2019 was a big year for the tech firm. HRD speaks to Teck Yong Lim, head of people team, to find out their secret
2019 was a big year for Singapore-based e-commerce platform Shopee.
They launched their new regional headquarters in Singapore, moving into their own office building which spans an impressive 244,000 square feet, and can hold up to 3,000 employees.
They edged out competitors and were ranked Southeast Asia’s most popular e-commerce app, based on iPrice’s study.
To top it all off, they’ve just celebrated their 4th birthday with a big bash and a massive 12.12 sale.
As they close off the year on a high, HRD caught up with Teck Yong Lim, head of regional operations and people at Shopee to find out his insights into how they’ll sustain the success.
HRD: How have you coped with Shopee’s exponential growth?
LTY: We have scaled up quite fast. Within four years, Shopee has grown from just 10 employees to over 1,000 staff in Singapore. That has not been easy as our standards have been quite high, because in our work you have to run fast and cannot make too many mistakes.
Working a 10-men team versus working a 1,000-men team is very, very different. You no longer know what everyone is doing.
In a 1,000-men team, you barely know the people around you. You don’t exactly know who is doing what anymore and that makes communication, teamwork and collaboration even more important.
It stretches our own comfort zone [and] we need to go out there more. It fosters everyone to really go out there, conduct meetings, huddles to know what everyone is doing and find out ‘does it affect my work and what I do? Does it affect them?’
But very soon our 1,000 will [expand further] and they will have their own teams. They will have bigger challenges to fix and I think all those things just make it a lot more meaningful for tech talent. The problems are always getting more complex, ever-evolving.
I think it’s a constant learning process. A lot of us here are keen to learn and adapt. And you know, we’ve not really managed big teams but we are constantly learning; we are leaning how to make this work and to work together — it’s a work in progress.
We are fortunate that we have a strong team of middle managers that we've very consciously groomed since the day they joined. Maybe even before they joined.
We try to prep them, mentally and also through content, and tell them to read up before they join. So that when they set foot in the office, they’re set up for success.
HRD: As Shopee continues to grow its talent base, what have been some of the talent challenges faced by your team?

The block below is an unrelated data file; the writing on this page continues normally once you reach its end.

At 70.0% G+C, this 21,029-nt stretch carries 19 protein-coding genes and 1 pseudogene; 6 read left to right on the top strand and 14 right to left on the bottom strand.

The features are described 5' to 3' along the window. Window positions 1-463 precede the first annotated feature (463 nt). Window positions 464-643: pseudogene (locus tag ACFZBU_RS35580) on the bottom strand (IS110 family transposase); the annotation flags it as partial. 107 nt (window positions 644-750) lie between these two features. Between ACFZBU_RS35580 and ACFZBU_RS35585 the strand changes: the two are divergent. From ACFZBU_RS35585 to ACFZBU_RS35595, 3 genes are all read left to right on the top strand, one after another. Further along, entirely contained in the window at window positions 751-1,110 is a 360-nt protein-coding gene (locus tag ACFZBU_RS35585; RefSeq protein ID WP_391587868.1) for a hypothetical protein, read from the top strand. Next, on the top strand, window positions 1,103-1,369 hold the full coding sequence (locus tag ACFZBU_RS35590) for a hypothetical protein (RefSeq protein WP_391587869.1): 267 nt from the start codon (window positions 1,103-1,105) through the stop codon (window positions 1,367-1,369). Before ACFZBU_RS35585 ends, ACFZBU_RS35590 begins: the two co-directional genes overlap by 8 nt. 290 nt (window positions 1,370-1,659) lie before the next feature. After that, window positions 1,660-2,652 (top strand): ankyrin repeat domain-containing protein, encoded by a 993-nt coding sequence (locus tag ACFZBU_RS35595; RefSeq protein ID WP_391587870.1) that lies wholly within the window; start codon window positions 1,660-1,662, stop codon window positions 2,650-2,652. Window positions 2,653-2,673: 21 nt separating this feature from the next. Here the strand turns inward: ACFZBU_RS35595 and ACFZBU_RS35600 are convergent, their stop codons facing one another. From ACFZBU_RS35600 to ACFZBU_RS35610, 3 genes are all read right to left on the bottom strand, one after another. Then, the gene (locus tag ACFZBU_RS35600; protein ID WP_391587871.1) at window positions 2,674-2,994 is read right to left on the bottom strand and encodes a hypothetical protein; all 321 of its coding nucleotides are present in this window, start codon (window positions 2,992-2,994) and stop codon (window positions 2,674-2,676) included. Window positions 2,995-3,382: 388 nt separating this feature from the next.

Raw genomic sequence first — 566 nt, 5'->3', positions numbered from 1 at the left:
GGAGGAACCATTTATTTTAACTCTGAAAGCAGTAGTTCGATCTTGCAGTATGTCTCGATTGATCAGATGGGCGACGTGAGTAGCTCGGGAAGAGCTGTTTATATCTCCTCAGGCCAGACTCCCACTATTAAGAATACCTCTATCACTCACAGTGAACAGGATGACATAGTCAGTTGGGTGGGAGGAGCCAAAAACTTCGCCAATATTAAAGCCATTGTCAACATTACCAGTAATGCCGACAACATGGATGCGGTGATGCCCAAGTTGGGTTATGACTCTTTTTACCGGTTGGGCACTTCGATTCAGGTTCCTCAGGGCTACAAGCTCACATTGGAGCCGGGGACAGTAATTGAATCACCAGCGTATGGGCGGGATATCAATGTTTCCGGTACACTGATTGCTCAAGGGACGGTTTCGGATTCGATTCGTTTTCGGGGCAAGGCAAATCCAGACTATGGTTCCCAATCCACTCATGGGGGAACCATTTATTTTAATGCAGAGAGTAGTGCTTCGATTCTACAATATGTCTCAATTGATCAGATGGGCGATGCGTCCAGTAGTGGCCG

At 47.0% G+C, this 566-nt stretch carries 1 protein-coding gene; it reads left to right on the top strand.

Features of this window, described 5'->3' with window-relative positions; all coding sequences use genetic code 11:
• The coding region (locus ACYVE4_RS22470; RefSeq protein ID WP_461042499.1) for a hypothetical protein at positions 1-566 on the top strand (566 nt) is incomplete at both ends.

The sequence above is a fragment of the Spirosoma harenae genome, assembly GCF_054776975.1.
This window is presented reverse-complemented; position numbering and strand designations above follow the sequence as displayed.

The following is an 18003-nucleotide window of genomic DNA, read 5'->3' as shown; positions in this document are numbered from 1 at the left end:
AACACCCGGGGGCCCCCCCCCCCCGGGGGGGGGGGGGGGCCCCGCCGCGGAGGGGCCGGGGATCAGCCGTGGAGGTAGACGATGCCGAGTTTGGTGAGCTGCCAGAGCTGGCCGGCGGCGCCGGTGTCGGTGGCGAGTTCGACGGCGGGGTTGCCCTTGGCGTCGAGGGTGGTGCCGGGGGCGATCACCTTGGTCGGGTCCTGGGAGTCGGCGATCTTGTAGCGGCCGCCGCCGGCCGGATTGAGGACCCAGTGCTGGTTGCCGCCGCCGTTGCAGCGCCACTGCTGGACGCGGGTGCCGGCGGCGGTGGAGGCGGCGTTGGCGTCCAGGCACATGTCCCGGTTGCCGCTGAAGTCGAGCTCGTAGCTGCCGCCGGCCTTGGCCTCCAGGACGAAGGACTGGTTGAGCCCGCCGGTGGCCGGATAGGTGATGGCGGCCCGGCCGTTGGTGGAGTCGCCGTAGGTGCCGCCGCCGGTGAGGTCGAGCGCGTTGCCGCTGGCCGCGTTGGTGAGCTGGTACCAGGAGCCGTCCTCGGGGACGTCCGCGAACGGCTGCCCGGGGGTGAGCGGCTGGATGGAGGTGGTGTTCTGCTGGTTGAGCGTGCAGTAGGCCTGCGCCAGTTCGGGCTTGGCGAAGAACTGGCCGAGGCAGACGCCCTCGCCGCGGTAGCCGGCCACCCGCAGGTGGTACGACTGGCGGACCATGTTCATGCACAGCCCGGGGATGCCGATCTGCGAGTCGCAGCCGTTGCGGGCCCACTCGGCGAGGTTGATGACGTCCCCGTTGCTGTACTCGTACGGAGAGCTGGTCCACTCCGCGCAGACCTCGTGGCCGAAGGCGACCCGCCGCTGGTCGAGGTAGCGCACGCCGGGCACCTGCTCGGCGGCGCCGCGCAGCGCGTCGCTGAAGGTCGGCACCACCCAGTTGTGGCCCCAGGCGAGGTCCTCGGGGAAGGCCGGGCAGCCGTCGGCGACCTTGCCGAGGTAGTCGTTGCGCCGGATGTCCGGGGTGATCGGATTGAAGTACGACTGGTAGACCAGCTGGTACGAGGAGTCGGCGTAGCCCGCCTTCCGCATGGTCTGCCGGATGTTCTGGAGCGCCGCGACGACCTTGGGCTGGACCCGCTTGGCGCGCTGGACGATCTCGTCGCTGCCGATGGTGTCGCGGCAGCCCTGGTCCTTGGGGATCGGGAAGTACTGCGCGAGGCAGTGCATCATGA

LTY: 1. Ongoing talent war
There’s really big competition in the market right now. There’s a [surge] in the demand for tech talent, not just in the internet companies but also in other industries — [for example] in the banking sector and the consumer space.
Everyone is looking for software engineers, data analysts, data engineers and coders and what have you. The demand is high and yet I think the supply of talent has not kept up.
For Shopee, we do our best to provide the best for tech talent, and attract and retain them. I think so far we have done pretty okay.
Now that we’ve brought in the right talent, we need to strengthen our own processes to make sure that when talent do join us, they also grow with us. We want to make sure that should they leave one day, they leave stronger than they joined.
2. To sustain engagement
I think that the part of maintaining and making sure they are engaged and motivated is super important to us. Again, what we do when we are 10-men versus what we do when we’re in the thousands is quite different.
Previously, [everyone] knows everyone. [But now] we use processes and surveys. We have our pulse check which we started three years ago. We’ve been doing it since and look at the feedback and data.
For teams that require intervention, we will ‘go in’. For teams that are not performing well, who are unhappy or disengaged, we do a debrief, find out what’s wrong and we fix it. We have a targeted approach for this, a surgical approach — fix where the hot spots are.
3. To maintain strong culture
The other thing is we want to recreate the collaborative culture that we had when we were much smaller.
As we scale, we want to preserve the culture — that feeling that everyone knows everyone else. The question is how. It’s not so easy and it’s something that we have been trying to experiment with.
One thing [that has worked is] having staff go on team building events. For these events, we want them to team up with someone in another team or from a different department, because we want them to get to know people from different teams.
All these things are social but underlying intent:
- The first objective is that you need to know the people in your immediate sphere of influence.
- The other is to provide career progression and mobility within the firm.
As we grow from 1,000 [and go beyond] in Singapore, teams may change.
How can I keep the team together when there are 5,000 people [for example]? How do I maintain that collaborative culture? It’s not easy.
I think many firms have tried to do this with varying degrees of success. I think it’s very difficult; it’s challenging. We can figure this out as we grow.